Thanks for ruining my life, iPhone 5

Thanks for ruining my life by moving the iPhone headphone jack, Apple
An accurate portrayal of the author's ire

My main beef with the iPhone 5's headphone jack placement can be summed up in two words: finger penis.

But we'll come back to that.

There's one thing you really need to be able to do with a phone and that is hold it. Doesn't matter how many wireless peripherals or voice-activated virtual assistants the thing comes with, you're still going to spend a lot of time with the handset in your paw.

When the iPhone was first announced, certain people said disparagingly, "Oh right, so it's what? An iPod that makes phone calls?". Well, yeah - except for me the most excellent thing about the iPhone (and, yeah, ok, smartphones in general) is that it's an iPod that can send text messages and go on Twitter.

I don't know about you, but if I'm walking somewhere, I'm listening to music on my phone. If I'm on the train, I'm listening to music on my phone. If I'm in bed and my neighbours are being raucous at 1.30am in the morning, I'm British so I'm not knocking on their door telling them to keep it down or I'll call the feds, I'm listening to music on my phone to help me reach Sleepy-time Central.

Bendable, opposable

So we're agreed: one of the great joys of a smartphone is being able to listen to whatever you feel like wherever you are while simultaneously texting whoever you fancy. Good. I'm glad we're all on the same page here.

That's why Apple went some way to completely ruining the iPhone when it moved the headphone jack to the bottom of the handset.

When Apple unveiled the iPhone 5 to the world, it made some passing reference to the fact that having the headphone jack on the bottom panel makes life better for people who keep their iPhones in their pockets because when you get your phone out of your pocket, it'll be the right way up.

Let's put aside the fact that it makes no difference whether your headphones are poking out of the top or the bottom of your handset when your phone is in your pocket and address the fact that not everyone keeps their phones in their pockets. Not everyone has pockets, Apple. Some of us have handbags.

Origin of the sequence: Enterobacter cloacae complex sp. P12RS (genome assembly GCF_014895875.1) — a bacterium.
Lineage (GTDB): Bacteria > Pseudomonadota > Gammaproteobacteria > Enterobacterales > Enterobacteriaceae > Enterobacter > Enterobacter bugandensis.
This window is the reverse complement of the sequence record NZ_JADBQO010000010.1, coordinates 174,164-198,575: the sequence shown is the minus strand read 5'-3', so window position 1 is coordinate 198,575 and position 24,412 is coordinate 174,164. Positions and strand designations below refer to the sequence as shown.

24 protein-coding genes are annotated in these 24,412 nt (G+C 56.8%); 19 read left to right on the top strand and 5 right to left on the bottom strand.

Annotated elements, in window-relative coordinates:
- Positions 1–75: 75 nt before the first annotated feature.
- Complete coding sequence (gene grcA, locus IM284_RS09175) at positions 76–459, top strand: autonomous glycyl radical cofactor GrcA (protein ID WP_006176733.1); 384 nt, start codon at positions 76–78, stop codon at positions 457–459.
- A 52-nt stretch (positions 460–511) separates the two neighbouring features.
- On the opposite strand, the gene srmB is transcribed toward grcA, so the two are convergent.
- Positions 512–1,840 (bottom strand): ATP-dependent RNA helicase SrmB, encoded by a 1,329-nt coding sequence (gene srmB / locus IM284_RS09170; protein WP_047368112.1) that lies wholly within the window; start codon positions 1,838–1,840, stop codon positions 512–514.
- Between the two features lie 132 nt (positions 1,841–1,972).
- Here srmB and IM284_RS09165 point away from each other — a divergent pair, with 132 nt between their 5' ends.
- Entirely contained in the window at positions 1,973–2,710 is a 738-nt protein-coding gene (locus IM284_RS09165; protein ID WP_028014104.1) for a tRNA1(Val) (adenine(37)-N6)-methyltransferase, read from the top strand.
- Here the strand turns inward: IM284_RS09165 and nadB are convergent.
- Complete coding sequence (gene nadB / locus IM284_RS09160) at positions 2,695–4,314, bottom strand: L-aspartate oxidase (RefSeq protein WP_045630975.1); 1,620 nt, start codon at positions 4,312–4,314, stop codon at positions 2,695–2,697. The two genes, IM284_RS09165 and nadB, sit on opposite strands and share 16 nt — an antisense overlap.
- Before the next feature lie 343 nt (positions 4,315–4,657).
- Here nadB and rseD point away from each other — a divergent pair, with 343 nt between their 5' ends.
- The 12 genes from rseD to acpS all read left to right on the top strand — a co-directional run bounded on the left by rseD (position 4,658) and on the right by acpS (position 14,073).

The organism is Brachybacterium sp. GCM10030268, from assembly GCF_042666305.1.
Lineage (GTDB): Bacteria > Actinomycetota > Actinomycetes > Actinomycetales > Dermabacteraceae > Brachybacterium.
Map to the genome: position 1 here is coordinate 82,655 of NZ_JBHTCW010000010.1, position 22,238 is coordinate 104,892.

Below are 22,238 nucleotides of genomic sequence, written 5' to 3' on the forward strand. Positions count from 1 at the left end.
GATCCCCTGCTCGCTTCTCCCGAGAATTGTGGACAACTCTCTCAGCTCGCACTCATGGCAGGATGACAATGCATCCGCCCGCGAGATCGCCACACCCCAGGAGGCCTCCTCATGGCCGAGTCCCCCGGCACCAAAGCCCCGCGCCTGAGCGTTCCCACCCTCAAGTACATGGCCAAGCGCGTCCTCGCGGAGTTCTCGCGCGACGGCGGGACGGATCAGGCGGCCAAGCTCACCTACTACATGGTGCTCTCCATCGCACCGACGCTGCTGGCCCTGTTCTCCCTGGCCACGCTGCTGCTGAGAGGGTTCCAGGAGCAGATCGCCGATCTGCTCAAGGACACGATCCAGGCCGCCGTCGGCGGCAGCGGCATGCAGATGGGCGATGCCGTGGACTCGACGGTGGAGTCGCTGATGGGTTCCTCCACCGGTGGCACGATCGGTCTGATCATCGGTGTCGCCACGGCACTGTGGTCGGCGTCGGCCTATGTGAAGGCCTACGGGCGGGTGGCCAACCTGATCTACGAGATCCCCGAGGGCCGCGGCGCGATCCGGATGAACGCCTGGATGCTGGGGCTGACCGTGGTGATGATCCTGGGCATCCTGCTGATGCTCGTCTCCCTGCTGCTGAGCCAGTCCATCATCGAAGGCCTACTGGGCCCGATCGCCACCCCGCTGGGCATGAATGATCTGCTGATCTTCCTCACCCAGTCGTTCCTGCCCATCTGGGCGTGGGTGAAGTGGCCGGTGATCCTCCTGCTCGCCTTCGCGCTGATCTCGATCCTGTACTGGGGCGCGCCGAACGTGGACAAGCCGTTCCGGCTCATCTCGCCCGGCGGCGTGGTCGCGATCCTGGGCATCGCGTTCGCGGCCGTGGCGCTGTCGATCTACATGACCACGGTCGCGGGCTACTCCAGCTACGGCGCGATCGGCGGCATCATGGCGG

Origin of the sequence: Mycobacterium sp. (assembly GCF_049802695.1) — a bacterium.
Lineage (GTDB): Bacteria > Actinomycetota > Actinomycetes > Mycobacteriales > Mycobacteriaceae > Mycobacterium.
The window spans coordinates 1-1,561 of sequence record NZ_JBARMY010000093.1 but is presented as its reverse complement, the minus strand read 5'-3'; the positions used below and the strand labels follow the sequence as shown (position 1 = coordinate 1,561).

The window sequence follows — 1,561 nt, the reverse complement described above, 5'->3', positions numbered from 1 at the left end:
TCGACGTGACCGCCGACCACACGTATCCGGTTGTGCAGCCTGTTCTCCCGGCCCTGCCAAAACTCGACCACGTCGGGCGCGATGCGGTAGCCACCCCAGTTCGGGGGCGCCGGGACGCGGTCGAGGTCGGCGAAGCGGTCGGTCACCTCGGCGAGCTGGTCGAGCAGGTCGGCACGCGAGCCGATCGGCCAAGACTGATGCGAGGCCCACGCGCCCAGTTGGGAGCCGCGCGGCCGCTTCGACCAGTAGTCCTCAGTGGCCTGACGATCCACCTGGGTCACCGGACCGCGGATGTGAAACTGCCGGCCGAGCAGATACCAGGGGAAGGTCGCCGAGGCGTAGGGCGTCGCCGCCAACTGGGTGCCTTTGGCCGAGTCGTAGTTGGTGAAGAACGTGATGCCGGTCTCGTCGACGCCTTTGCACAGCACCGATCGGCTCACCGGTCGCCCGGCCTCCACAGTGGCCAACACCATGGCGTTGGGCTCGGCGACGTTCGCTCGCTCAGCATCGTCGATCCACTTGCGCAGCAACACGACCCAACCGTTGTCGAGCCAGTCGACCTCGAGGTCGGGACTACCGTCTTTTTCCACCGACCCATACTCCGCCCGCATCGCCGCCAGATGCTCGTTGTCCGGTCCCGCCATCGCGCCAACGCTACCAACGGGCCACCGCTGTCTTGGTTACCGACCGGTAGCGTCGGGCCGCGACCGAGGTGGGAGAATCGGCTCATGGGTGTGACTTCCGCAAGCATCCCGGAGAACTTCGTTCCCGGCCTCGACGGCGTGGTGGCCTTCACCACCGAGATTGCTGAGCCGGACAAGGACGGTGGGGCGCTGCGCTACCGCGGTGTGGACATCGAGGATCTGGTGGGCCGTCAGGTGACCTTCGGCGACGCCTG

And anyway, who cares about that one second of minor convenience? That warm fuzzy feeling you've provided is instantly destroyed as I awkwardly wind my fingers around the dirty great headphone connector that is now in my way.

Pocket monster

Let's talk about the butter-fingers-factor. This is an essential consideration when it comes to any piece of expensive technology that you use more than three times a day. The iPhone 5 is an even slippier customer than most.

Shiny glass and smooth aluminium chassis aside, because Apple elongated the body to accommodate the longer screen, the weighting is slightly off (I think 'they' call it 'top-heavy'). This leads to constant anxiety that you'll just give up on your grip for no apparent reason and watch as one of the most expensive things you own shatters on the floor.

Guess what doesn't make an already weirdly weighted, anxiety-laden drop-friendly handset any easier to get a grip on? If you answered "a dirty great wire sticking out of the exact bit of the phone you want to hold" then congratulations, you are correct.

And that brings us back to my original issue. It doesn't matter how many impressive feats of knot disentanglement I pull off or how rarely I drop my phone, there is no getting away from the finger penis.

When you have headphones plugged into the iPhone 5 and you want to check a map or say something pithy about Miley Cyrus on Twitter, there is nowhere for your pinky to go.

On the iPhone 4, the phone could easily rest along the length of your littlest digit. Oh that was great - good times, guys, good times. Not only did it add stability and grip, it was comfortable and didn't look weird.

Now, your little finger is forced to stick awkwardly out towards you like, well, a finger penis.

So thanks for that, Apple. Thanks a lot.

News Editor (UK)

Former UK News Editor for TechRadar, it was a perpetual challenge among the TechRadar staff to send Kate (Twitter, Google+) a link to something interesting on the internet that she hasn't already seen. As TechRadar's News Editor (UK), she was constantly on the hunt for top news and intriguing stories to feed your gadget lust. Kate now enjoys life as a renowned music critic – her words can be found in the i Paper, Guardian, GQ, Metro, Evening Standard and Time Out, and she's also the author of 'Amy Winehouse', a biography of the soul star.